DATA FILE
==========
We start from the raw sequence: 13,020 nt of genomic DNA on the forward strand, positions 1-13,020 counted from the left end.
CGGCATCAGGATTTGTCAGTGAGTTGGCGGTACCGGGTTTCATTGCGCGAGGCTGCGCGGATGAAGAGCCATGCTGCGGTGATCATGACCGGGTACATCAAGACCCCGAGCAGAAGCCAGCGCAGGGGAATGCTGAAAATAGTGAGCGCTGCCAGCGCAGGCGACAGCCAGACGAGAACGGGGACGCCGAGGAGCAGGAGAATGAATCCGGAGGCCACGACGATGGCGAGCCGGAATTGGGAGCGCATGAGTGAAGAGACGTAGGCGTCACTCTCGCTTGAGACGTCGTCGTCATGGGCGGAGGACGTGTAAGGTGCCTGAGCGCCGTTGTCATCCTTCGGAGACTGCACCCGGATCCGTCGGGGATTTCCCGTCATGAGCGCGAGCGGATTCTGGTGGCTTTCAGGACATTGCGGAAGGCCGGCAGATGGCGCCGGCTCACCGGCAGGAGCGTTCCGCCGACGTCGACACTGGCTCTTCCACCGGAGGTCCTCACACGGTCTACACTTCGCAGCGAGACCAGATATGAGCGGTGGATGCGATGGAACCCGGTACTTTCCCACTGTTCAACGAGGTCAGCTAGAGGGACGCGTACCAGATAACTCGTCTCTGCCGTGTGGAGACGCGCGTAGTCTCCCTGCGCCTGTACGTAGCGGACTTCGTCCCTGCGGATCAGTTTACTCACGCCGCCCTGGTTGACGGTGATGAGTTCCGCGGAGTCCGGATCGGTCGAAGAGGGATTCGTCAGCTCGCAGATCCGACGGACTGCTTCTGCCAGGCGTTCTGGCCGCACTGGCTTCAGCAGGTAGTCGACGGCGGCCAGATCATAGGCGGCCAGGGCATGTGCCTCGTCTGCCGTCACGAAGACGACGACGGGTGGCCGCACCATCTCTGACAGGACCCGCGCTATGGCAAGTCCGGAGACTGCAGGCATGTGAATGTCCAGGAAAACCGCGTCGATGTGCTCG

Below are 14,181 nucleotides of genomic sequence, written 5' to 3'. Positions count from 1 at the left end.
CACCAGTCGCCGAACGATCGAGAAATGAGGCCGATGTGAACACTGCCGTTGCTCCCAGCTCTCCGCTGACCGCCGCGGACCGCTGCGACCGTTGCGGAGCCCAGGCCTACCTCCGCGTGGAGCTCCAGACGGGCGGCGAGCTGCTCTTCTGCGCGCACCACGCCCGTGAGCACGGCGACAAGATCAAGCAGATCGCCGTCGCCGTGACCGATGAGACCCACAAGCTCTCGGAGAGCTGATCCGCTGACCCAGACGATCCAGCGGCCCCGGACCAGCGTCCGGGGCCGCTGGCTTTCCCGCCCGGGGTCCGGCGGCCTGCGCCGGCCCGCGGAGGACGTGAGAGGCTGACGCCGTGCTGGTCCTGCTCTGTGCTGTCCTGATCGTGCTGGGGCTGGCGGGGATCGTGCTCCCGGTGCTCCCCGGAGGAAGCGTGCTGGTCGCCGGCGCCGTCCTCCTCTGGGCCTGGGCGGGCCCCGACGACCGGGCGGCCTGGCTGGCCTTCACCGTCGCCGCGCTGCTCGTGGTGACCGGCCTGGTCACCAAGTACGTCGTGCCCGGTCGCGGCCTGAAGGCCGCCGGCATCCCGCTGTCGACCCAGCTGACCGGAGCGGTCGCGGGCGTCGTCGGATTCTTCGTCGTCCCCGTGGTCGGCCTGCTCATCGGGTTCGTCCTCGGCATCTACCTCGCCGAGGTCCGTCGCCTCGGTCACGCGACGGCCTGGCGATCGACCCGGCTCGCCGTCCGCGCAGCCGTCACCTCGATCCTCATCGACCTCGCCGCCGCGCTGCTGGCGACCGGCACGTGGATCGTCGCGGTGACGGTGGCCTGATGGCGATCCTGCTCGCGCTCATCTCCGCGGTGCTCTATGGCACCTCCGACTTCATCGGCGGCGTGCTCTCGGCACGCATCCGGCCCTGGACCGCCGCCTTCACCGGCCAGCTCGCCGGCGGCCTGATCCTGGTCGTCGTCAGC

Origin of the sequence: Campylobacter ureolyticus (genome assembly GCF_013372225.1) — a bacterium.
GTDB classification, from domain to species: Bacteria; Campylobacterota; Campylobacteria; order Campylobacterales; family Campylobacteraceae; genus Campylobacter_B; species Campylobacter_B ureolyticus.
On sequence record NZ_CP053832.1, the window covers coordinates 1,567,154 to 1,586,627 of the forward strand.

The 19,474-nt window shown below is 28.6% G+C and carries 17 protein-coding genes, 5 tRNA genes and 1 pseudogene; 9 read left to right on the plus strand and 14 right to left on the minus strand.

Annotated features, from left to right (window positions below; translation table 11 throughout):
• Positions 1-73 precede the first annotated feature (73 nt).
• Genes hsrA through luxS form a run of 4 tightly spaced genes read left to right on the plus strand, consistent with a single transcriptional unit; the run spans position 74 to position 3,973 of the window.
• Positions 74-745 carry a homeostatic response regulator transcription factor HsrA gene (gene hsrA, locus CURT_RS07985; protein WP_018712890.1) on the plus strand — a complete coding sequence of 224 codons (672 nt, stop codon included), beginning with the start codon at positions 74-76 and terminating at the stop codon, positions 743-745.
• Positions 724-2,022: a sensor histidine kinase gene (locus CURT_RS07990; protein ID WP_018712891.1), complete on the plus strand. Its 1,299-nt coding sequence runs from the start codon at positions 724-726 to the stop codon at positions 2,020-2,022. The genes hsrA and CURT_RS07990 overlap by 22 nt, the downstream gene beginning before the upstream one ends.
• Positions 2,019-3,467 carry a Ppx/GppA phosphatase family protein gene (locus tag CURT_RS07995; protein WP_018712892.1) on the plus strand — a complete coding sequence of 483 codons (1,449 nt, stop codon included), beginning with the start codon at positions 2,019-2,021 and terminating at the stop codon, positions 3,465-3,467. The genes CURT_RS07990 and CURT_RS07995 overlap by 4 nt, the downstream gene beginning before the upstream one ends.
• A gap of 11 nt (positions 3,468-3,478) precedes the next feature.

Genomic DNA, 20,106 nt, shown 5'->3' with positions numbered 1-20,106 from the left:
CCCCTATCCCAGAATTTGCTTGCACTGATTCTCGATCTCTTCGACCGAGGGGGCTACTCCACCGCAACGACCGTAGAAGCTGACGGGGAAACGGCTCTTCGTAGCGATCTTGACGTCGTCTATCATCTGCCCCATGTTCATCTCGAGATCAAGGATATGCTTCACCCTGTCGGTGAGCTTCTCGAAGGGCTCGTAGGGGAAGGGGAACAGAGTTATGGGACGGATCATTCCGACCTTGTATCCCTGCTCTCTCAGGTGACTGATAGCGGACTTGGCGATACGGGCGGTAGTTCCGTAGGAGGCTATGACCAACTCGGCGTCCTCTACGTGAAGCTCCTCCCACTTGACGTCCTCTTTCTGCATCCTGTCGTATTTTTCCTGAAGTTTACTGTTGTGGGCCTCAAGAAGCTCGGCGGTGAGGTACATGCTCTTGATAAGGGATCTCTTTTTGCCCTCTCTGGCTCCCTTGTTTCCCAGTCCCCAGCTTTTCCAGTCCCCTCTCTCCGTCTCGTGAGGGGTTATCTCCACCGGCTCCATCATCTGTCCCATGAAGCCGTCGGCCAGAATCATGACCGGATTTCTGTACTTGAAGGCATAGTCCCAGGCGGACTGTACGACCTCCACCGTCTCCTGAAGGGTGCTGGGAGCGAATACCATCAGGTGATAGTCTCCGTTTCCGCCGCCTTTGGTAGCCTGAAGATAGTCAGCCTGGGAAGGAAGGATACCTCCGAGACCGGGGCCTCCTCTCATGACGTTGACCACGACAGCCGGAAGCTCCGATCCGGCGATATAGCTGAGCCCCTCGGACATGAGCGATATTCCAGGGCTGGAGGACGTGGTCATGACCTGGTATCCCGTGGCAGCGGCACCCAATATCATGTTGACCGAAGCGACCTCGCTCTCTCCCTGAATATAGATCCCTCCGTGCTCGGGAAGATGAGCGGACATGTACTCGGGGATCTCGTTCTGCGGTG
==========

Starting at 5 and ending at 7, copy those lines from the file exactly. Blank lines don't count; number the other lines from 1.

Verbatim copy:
Origin of the sequence: Campylobacter ureolyticus (genome assembly GCF_013372225.1) — a bacterium.
GTDB classification, from domain to species: Bacteria; Campylobacterota; Campylobacteria; order Campylobacterales; family Campylobacteraceae; genus Campylobacter_B; species Campylobacter_B ureolyticus.
On sequence record NZ_CP053832.1, the window covers coordinates 1,567,154 to 1,586,627 of the forward strand.